Thirty-one immunocompromised patients (22 renal allograft recipients, 5 patients receiving chronic corticosteroid therapy, and 4 patients undergoing chemotherapy for acute leukemia) with significant dermatologic infection, excluding typical cellulitis and herpesvirus infections, were retrospectively identified over a 12-year period. Of these 31 patients, 15 (48%) had infection restricted to their skin, 6 (19%) appeared to have primary cutaneous infection that spread hematogenously to other parts of the body, 2 (6%) had infections of adjoining nasal tissue that spread to contiguous skin, and 8 (26%) appeared to have disseminated systemic infection that spread to the skin. In six of the eight patients with apparent secondary skin involvement, the development of the cutaneous lesion was the first clinical indication of disseminated infection. Eleven immunocompromised patients (35%) with bacterial infection of the skin or subcutaneous tissue were identified. These patients could be divided into three categories: leukemic patients with bacteremic gram-negative infection metastasizing to the skin (3 cases), renal transplant recipients with recurrent staphylococcal infection on and around the elbow ("transplant elbow") or streptococcal sepsis from a site of cellulitis (5 cases), and immunocompromised patients with opportunistic bacterial infection due to nocardia asteroides or atypical mycobacteria (3 cases). Seventeen immunocompromised patients (55%) with fungal infection of the skin or subcutaneous tissue were identified. These included 12 patients with opportunistic fungal infection (cryptococcus neoformans, 4 cases; aspergillus species, 3 cases; paecilomyces, 2 cases; rhizopus species, 2 cases; and candida tropicalis, 1 case) and 5 patients with extensive, confluent cutaneous dermatophyte infections. One patient with protothecosis and two patients with extensive papillomavirus infection were identified. Of these latter two cases, one had his immunosuppression discontinued, with clearing of his extensive warts; the other had confluent warts of the face and neck that subsequently underwent malignant degeneration to squamous cell carcinoma while chronic immunosuppressive therapy was continued.(ABSTRACT TRUNCATED AT 400 WORDS)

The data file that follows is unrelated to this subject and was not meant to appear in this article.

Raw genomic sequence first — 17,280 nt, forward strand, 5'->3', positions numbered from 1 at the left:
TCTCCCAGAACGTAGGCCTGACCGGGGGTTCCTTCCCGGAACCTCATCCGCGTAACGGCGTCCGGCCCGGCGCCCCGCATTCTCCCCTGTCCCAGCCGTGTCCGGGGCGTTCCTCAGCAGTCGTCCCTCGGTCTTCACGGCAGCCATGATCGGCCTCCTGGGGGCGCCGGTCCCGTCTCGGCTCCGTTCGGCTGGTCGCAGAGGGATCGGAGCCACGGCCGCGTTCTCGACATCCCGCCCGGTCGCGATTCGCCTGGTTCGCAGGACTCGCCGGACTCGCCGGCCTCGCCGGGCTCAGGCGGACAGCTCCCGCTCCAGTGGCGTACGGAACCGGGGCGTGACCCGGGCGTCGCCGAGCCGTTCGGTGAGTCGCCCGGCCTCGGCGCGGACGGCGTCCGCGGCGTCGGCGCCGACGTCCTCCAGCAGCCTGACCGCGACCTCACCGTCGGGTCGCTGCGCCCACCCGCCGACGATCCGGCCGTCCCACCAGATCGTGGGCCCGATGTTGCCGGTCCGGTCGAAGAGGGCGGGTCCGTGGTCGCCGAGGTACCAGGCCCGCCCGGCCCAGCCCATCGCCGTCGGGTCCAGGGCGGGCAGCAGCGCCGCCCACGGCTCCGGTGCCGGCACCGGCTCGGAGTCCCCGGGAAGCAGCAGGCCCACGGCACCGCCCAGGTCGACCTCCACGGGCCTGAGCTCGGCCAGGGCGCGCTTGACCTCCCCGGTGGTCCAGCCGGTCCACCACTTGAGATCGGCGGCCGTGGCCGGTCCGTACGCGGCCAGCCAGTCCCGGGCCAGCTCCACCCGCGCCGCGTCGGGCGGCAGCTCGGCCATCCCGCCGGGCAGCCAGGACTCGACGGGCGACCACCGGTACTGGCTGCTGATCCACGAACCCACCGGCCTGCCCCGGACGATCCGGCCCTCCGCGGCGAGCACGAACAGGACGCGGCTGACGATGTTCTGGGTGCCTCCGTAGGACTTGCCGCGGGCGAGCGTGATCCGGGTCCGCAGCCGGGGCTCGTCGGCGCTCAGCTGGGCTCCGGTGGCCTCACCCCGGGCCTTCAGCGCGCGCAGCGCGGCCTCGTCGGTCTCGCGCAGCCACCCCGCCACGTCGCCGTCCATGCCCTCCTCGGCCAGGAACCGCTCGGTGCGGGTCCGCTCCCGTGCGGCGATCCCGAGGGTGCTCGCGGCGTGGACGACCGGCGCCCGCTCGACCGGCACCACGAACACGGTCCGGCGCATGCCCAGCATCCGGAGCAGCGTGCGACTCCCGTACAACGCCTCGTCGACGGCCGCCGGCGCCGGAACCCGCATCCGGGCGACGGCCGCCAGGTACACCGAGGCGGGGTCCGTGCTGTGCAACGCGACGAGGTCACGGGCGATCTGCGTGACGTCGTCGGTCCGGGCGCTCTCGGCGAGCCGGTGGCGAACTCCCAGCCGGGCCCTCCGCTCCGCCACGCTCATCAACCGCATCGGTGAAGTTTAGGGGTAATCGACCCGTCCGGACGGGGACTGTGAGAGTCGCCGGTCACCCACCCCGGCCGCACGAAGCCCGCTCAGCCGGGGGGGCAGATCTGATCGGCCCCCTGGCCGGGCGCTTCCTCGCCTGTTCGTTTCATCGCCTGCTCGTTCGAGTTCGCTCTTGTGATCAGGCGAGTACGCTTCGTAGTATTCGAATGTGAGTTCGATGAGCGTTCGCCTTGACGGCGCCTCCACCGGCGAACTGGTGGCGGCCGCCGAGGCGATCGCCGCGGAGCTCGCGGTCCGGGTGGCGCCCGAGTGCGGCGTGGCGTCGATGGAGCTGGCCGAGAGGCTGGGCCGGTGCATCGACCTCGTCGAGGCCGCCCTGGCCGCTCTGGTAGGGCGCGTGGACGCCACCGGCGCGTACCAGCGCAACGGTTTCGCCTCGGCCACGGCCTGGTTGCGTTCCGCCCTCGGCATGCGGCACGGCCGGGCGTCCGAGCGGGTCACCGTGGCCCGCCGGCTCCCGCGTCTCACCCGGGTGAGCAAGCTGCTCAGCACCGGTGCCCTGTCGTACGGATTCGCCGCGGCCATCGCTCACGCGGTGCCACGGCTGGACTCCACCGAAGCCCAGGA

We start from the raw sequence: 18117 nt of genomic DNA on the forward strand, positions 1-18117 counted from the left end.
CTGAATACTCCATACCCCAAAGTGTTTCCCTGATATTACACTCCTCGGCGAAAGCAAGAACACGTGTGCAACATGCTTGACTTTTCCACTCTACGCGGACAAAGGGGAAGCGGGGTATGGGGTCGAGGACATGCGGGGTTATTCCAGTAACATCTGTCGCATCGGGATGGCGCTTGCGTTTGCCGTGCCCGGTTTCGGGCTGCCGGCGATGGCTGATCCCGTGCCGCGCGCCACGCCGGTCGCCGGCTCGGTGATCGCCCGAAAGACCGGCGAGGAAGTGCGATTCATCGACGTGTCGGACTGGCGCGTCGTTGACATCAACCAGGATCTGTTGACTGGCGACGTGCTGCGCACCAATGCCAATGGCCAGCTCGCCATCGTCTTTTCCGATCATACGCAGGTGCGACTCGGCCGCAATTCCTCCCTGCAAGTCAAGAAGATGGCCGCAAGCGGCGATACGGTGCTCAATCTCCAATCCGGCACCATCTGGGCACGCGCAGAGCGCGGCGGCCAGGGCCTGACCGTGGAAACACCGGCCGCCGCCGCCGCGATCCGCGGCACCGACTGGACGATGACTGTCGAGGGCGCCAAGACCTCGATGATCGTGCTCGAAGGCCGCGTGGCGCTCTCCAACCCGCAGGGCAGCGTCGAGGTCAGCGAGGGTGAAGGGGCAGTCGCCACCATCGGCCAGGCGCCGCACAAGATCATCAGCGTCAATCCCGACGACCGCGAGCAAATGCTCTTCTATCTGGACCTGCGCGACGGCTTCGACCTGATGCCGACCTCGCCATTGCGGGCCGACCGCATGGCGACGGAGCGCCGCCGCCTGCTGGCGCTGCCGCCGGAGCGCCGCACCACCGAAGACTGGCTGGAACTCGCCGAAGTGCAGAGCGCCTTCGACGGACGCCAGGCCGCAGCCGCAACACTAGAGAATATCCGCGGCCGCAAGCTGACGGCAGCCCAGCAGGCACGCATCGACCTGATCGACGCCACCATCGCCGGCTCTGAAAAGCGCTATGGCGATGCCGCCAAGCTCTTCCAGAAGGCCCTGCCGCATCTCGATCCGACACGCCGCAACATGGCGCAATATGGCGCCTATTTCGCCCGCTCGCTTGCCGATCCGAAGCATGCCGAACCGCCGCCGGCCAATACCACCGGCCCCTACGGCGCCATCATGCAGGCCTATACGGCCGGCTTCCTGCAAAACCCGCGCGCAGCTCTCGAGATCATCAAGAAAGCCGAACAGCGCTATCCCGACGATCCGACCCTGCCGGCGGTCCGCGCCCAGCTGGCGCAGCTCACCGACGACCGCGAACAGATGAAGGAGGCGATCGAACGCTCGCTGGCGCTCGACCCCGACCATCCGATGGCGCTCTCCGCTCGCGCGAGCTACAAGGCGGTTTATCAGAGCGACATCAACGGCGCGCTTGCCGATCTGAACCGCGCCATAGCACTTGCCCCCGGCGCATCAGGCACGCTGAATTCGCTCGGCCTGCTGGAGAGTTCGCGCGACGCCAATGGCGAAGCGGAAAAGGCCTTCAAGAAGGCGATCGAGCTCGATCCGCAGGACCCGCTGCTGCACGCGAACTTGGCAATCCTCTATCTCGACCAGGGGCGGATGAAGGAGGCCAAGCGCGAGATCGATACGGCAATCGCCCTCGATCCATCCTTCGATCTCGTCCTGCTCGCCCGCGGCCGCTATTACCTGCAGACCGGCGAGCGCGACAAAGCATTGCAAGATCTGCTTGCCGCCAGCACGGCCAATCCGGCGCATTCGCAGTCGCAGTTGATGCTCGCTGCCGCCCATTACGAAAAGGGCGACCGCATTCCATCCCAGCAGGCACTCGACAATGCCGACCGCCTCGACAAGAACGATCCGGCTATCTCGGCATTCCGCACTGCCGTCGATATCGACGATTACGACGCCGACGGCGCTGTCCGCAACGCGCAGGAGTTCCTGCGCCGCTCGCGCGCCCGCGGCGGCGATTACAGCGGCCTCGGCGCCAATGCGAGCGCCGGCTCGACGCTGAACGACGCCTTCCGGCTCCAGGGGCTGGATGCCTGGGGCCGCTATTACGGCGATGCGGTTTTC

- - - - - - - - - -
ranking = 0.5
keywords = neck
(Clic here for more details about this article)

9/11. head and neck manifestations of uncommon infectious diseases.

    Certain uncommon systemic infections may be present with head and neck manifestations either initially or during the course of the disease. A high index of suspicion is required on the part of the otolaryngologist with the subsequent procedures leading to the appropriate diagnosis. The manifestations of infectious diseases such as erysipelas, histoplasmosis, rabies, tetanus, botulism, and cysticercosis must be understood by the head and neck specialist. For successful management, many of the infections require prompt identification and initiation of therapy. Airway maintenance, ventilatory support, and medical chemotherapy may be required.
- - - - - - - - - -
ranking = 3
keywords = neck
(Clic here for more details about this article)

10/11. diagnosis and management of complications of self-injection injuries of the neck.

    When IVDUs who lose peripheral access turn to their necks, they invite a spectrum of unique complications that require particular management and treatment. While many of these complications are infectious, other possibilities include vocal cord paralysis and needle fragment foreign bodies. work-up of these patients must include a very thorough history and physical exam, particularly of the head and neck, complete with a laryngeal exam. All patients should undergo imaging studies, including plain films, CT or MRI of the neck, and other studies as appropriate. Laboratory studies should include hiv and hepatitis serologies. Because of the risks to the surgical team, neck explorations, when indicated, should be performed under general anesthesia with strict adherence to universal precautions. Further management includes early referrals to methadone clinics, although unfortunately poor patient compliance is usual. Public campaigns aimed at prevention are useful, although limited, and should be encouraged.
- - - - - - - - - -
ranking = 4
keywords = neck
(Clic here for more details about this article)
| Next ->


Leave a message about 'Infection'


We do not evaluate or guarantee the accuracy of any content in this site. Click here for the full disclaimer.